By Michael Goldstein
By Dennis Romero
By Sarah Fenske
By Matthew Mullins
By Patrick Range McDonald
By LA Weekly
By Dennis Romero
By Simone Wilson
After waging a six-year battle against Southern California's multibillion-dollar porn industry with no end in sight, Michael Weinstein, the outspoken, hard-charging founder of the Los Angeles–based AIDS Healthcare Foundation, is getting ready for another rumble.
"AHF doesn't give up on an issue," Weinstein says, "and we're not going to give up on this."
The "issue" focuses on one thing: condoms in straight-porn films. Weinstein wants every male porn actor to wear them during sex scenes with women. He also wants the state of California and Los Angeles County to mandate condom use in the adult-film business. Weinstein says he's more focused on regulations for the straight-porn industry since most gay-porn film studios already have a "condom-only" policy.
"There's no other workplace where people routinely get diseases and no one does anything about it," he says.
Adult-film honchos hate the AIDS activist's condom plan. "If AIDS Healthcare is successful," says Steven Hirsch, founder of Vivid Entertainment, a leading porn studio based in L.A., "they will drive the industry out of California." Los Angeles County Supervisor Zev Yaroslavsky, who represents a big geographic region that includes companies like Vivid, is hesitant about a countywide condom mandate, saying it would be difficult to enforce.
But Weinstein vows to appeal a recent court decision that ruled against the AIDS Healthcare Foundation, still hoping to force the Los Angeles County Department of Public Health into writing a regulation that would make L.A., a key producer of the world's porn, a "condom-only" town.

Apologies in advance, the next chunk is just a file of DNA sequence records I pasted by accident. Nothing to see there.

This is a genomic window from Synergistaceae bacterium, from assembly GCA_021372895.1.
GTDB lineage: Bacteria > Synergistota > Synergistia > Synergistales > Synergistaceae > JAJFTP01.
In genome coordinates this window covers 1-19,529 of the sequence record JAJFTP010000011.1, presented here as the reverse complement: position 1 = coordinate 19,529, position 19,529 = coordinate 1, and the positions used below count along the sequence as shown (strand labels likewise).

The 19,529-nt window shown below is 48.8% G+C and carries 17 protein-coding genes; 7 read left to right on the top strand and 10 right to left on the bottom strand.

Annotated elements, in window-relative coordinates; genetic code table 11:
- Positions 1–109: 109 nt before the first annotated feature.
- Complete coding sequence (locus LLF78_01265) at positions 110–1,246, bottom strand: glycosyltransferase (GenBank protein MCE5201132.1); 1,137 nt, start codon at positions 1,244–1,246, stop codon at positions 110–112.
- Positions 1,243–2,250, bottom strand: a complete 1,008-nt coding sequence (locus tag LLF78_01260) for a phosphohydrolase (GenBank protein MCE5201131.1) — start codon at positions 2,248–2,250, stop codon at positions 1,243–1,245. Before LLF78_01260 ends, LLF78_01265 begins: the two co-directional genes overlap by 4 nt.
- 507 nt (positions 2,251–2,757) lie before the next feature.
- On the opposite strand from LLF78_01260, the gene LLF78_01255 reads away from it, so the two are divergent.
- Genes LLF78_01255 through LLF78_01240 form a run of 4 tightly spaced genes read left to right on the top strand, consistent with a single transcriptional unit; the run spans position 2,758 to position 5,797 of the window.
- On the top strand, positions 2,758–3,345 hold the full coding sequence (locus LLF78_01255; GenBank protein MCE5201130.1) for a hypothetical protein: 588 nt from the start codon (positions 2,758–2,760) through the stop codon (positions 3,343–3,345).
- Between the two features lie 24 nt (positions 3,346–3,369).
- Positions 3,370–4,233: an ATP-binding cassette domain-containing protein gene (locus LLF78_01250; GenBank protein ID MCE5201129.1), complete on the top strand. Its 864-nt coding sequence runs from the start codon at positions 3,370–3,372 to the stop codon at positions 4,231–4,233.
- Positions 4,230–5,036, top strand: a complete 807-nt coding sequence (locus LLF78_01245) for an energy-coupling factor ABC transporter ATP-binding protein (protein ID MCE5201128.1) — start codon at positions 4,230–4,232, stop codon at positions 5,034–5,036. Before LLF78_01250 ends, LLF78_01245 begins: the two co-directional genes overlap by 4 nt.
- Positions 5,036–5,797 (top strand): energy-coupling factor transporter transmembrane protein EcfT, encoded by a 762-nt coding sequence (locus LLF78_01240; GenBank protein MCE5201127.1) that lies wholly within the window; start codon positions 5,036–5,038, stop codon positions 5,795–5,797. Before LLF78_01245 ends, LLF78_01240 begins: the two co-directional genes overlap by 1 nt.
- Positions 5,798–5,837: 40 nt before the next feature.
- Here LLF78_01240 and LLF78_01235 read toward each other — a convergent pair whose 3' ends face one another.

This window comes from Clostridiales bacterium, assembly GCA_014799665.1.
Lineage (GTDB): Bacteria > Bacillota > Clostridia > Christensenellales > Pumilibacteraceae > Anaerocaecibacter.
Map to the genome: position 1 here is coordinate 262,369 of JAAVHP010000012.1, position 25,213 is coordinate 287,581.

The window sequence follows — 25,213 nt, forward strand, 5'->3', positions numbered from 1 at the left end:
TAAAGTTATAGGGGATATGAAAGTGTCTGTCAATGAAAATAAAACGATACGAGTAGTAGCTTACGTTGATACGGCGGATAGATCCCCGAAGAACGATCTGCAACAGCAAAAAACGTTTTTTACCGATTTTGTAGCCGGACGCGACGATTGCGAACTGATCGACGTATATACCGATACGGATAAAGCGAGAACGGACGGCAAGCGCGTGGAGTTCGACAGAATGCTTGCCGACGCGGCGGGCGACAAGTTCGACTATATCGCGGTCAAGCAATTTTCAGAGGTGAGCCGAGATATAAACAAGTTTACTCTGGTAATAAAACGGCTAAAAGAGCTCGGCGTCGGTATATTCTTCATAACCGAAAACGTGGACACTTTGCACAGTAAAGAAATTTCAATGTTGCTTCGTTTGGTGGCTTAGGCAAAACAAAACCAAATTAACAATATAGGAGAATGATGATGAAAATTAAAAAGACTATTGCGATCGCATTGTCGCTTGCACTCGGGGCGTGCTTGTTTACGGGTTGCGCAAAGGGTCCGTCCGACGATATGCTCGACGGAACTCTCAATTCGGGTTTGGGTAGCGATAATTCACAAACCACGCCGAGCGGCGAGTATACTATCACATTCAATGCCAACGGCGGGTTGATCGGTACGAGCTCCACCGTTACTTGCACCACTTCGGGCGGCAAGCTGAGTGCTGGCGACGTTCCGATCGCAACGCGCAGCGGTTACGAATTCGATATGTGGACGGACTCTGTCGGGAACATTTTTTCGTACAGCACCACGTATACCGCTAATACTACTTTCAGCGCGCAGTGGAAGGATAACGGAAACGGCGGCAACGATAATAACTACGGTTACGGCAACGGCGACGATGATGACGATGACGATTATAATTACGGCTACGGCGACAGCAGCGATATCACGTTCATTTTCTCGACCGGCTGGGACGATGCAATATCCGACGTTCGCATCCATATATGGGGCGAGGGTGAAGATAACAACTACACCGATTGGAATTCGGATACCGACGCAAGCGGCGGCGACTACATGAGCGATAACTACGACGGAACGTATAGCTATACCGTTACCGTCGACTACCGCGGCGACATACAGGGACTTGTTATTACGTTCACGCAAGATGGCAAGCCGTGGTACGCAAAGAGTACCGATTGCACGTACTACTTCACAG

Adult-film studio bosses, facing falling revenues due to a staggering proliferation of cheaply produced online porn sites that are stealing the industry's paying audience, are taking Weinstein's condom crusade seriously. "He really believes in his cause," Hirsch says, "but it's misguided. We're concerned anytime there's a threat to our business."
Weinstein, a longtime proponent of using condoms to promote safe sex, says the porn industry has been on his radar since 2004. That year, porn star Darren James tested positive for HIV and infected three actresses before he was notified of his status by the Adult Industry Medical Healthcare Foundation, an L.A.-based testing clinic created by the porn industry. Adult-film studios shut down for a month, and James became the center of a nationwide controversy.
After the dust settled, Weinstein and AIDS Healthcare Foundation, one of the nation's leading HIV/AIDS advocacy organizations, were still anxious.
"We were concerned about how the [testing] system was set up and the fact that condoms weren't used," says Weinstein.
In the six years since then, Weinstein and his staffers have lobbied state legislators, including Mark Leno of San Francisco, and Paul Koretz and John Perez of L.A., to sponsor a bill to mandate condom use on porn-movie sets in California. He also tried to pressure Supervisor Yaroslavsky to prod the county's Department of Public Health to create a workplace rule that would make condoms mandatory for male porn stars. And Weinstein publicly clashed with the porn industry. "The industry is saying they're going to run to Florida," he says, "and I want them to know we'll follow them wherever they go."
Weinstein's lobbying efforts went nowhere. State politicians, in particular, he says, wouldn't touch the issue. Then, last June, a female porn actress tested positive for HIV. The Los Angeles Times reported that L.A. County health officials had found at least 16 additional "unpublicized" HIV cases involving adult-film performers since the 2004 revelations, but county health officials later said they could make no firm connection between the unpublicized HIV cases and any adult-film performers.** Weinstein stepped up his pro-condom campaign.
"It's out of control," says Weinstein, who believes the porn industry's threat to move out of California is an empty one, and that performers need to be better protected.